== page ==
Today scientists are speaking to representatives from all walks of life, including politicians, theologians, economists, and laymen in general. As concrete examples, three separate symposia dealing with Man and His Future have been held within the last four years.¹ The speaker lists were comprised primarily of physical and biological scientists.
None of the speakers claimed to have final answers about what direction man should take in the future. Most of them indicated various alternatives and discussed the probable results, but few grappled seriously with the quandaries that are likely to result in the pursuance of any particular course.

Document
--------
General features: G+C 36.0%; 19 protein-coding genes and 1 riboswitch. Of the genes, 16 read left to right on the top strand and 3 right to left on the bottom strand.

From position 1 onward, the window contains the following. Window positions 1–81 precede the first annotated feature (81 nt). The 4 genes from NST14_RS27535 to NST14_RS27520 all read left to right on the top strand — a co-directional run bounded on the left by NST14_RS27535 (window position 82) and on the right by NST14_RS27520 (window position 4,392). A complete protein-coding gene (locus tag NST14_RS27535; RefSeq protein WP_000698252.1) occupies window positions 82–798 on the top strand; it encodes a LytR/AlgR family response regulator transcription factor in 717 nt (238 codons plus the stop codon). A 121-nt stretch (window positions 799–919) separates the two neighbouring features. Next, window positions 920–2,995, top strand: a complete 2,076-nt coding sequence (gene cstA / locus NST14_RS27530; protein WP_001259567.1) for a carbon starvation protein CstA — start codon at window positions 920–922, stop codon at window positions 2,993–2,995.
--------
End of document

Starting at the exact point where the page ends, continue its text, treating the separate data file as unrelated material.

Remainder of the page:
It is not surprising that most scientists are reticent to speak about the moral and ethical considerations of their work. They have tended to relegate religion to certain discrete times and places in their lives and to do the same with their science. Thus, few have had to grapple earnestly with the fundamental moral and ethical problems their work may raise. Furthermore, more scientists (I for one) came through undergraduate and graduate training in the physical and biological sciences with little formal experience in the social sciences. Scientists also appreciate the necessity to specialize and are aware of the pitfalls of speaking beyond their specialty, so they have tended to shy away from the territory of the moralist and the ethicist.